Try a Bond-Flavored Active Emerging Markets ETF in NTSE | ETF Trends

Taken a look at emerging markets lately? They’re picking up some steam to start the year thanks to low valuations and a degree of separation from the domestic U.S. market that’s expecting a recession. Diversified emerging markets ETFs have returned 2.7% over one month compared to -16.8% returns over one year according to YCharts – which makes an active emerging markets ETF like the WisdomTree Emerging Markets Efficient Core Fund (NTSE) and its particular approach a notable one.

NTSE puts together what is effectively a 60/40 portfolio that combines emerging market stocks and U.S. Bond exposure, buoying what is an appealing equities area right now with resurgent fixed income offerings. It puts 90% of its assets in emerging markets equities with the 10% left in Treasury futures, including 500 market cap-weighted emerging markets stocks.

The Treasury exposure meanwhile ranges from two and 30 years in maturity, targeting a three to eight-year duration with the notional Treasury futures exposure at 60% of the fund’s assets, creating a final 60/40 allocation leveraged 150% for the ETF overall according to Factset.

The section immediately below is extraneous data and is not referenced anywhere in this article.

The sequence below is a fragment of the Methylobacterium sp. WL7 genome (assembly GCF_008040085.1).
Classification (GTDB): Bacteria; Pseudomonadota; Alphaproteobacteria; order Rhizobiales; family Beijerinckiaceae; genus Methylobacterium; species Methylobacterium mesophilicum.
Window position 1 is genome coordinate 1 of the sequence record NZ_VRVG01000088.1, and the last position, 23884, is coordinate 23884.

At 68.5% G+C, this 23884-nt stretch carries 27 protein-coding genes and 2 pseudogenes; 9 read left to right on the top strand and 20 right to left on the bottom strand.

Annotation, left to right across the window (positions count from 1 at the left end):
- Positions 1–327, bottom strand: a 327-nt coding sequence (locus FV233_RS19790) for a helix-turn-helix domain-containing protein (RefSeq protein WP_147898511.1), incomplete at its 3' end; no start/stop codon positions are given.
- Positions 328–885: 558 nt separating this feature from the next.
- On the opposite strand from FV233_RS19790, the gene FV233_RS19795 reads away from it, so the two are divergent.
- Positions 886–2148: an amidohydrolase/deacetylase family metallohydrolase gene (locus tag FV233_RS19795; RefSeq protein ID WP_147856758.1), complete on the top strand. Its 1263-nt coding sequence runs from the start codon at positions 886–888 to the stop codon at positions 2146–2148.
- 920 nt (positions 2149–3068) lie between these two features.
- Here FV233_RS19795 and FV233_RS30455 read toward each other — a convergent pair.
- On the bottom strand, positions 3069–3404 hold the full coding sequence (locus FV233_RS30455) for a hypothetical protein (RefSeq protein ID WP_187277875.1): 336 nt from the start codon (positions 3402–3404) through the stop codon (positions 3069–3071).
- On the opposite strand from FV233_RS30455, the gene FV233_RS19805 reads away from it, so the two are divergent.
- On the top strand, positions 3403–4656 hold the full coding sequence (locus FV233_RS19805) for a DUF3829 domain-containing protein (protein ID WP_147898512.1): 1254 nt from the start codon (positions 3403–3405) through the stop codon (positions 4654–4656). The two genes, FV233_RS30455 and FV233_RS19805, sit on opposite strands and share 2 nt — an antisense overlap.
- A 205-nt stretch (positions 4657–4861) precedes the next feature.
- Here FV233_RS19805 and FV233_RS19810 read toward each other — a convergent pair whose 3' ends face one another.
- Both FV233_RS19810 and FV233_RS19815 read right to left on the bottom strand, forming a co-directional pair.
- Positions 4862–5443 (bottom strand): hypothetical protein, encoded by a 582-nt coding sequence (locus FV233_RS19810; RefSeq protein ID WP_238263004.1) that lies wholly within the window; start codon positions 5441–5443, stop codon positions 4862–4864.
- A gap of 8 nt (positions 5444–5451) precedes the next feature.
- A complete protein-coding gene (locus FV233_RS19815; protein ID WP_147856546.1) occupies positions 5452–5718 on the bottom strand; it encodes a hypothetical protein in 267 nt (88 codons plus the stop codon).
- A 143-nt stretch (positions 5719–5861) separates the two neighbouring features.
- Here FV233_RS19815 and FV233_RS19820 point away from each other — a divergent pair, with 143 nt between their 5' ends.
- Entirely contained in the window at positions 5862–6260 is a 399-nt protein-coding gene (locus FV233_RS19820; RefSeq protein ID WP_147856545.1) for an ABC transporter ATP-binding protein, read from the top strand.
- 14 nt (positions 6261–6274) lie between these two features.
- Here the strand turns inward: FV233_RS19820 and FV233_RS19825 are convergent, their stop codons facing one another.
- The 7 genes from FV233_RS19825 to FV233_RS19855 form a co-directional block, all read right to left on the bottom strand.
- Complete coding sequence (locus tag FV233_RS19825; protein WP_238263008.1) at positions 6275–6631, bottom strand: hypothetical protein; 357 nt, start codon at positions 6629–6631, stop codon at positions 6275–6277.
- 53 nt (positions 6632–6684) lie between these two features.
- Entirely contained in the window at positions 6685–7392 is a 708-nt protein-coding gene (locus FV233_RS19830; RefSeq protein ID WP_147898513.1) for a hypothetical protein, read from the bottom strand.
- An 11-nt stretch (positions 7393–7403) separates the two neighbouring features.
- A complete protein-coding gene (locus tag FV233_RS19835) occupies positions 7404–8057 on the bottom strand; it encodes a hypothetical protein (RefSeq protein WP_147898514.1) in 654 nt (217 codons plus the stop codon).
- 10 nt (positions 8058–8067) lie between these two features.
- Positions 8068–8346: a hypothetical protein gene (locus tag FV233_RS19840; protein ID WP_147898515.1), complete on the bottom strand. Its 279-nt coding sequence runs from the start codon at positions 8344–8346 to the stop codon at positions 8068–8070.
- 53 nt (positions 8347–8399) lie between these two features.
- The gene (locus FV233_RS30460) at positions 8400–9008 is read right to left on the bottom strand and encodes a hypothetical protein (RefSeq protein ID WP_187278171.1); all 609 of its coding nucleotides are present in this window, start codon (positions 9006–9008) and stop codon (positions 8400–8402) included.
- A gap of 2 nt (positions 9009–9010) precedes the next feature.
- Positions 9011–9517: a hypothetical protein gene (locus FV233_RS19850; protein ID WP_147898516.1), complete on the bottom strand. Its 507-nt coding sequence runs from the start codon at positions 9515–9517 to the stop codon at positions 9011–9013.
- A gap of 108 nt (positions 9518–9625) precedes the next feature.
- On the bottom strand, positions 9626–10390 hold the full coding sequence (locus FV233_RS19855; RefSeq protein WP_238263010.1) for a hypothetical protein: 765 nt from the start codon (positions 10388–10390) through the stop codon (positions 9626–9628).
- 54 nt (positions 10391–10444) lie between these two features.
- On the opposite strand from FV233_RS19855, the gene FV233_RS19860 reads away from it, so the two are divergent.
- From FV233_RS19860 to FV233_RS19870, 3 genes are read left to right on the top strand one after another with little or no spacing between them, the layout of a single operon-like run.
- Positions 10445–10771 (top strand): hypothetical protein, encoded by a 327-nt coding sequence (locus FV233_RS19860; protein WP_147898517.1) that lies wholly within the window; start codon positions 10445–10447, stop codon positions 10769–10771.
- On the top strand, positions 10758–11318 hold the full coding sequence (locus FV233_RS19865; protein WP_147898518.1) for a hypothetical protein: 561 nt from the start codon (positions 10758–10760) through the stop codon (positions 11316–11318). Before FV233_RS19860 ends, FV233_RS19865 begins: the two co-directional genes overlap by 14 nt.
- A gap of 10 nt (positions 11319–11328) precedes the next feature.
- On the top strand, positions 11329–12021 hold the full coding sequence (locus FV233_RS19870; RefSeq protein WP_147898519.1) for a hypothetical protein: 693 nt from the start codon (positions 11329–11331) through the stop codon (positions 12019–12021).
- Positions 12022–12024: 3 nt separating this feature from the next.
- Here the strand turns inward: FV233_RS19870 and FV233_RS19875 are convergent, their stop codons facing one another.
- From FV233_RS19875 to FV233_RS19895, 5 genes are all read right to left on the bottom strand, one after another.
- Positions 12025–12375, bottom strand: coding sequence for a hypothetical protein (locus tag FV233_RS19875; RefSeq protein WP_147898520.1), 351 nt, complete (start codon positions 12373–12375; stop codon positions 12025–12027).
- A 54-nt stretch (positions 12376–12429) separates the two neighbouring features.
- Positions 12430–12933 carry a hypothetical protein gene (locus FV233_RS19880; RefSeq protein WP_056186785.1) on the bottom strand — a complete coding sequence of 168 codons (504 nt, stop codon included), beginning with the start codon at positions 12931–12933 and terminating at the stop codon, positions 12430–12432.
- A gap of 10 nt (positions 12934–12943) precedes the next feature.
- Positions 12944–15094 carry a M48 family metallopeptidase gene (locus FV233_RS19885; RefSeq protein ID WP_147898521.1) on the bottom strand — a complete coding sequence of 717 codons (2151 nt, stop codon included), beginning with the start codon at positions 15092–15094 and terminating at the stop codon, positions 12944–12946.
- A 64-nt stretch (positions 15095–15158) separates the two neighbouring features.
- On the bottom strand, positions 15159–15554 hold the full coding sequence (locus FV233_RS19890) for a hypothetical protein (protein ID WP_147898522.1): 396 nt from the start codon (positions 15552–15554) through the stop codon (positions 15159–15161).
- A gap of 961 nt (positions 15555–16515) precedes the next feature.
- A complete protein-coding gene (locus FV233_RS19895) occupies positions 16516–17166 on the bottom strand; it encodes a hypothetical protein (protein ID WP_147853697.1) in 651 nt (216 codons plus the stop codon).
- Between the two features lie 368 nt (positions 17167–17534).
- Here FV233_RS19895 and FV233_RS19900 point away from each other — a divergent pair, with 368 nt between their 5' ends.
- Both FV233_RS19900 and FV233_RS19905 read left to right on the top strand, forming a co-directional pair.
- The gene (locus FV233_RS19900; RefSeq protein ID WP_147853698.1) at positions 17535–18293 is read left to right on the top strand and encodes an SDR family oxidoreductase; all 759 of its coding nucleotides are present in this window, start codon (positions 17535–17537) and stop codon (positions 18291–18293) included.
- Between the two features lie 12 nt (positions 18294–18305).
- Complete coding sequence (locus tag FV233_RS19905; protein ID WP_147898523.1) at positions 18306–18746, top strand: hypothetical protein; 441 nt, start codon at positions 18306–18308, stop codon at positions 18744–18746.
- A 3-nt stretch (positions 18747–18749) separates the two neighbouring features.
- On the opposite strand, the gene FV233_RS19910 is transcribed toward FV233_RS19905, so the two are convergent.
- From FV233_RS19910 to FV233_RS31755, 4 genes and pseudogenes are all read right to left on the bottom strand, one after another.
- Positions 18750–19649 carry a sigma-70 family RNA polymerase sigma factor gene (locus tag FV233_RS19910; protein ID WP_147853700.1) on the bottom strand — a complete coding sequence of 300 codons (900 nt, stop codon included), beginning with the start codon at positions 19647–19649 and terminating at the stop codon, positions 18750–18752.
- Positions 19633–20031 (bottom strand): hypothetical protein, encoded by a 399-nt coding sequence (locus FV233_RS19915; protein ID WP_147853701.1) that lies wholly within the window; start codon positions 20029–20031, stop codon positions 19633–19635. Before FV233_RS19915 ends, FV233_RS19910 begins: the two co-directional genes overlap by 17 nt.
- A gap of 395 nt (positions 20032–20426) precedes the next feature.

Why emerging markets? There are some reasons to look to a recovery, whether that’s China in a cyclical recovery thanks to government stimulus or due to the aforementioned cheap valuations across emerging markets. Add in that many developing countries didn’t dip into debt as much as they could have during the heights of the COVID pandemic, raising rates early on as the virus spread, and they could afford to loosen up and drive growth this year.

NTSE has taken in $5.5 million over the last five days in net inflows, returning 4.2% over one month and 12.3% over three months and outperforming its ETF Database Category Average over both time frames. Having launched almost two years ago, it’s started to pick up steam after some tougher performance in last year’s broader market selloff and fixed income’s time wandering in the yields desert.

There’s still quite a bit of uncertainty about 2023 facing investors, a lot of it coming from the Fed in the U.S. That may make looking abroad an appealing alternative, with an active emerging markets ETF like NTSE and its pairing of bonds and equities an option to consider.

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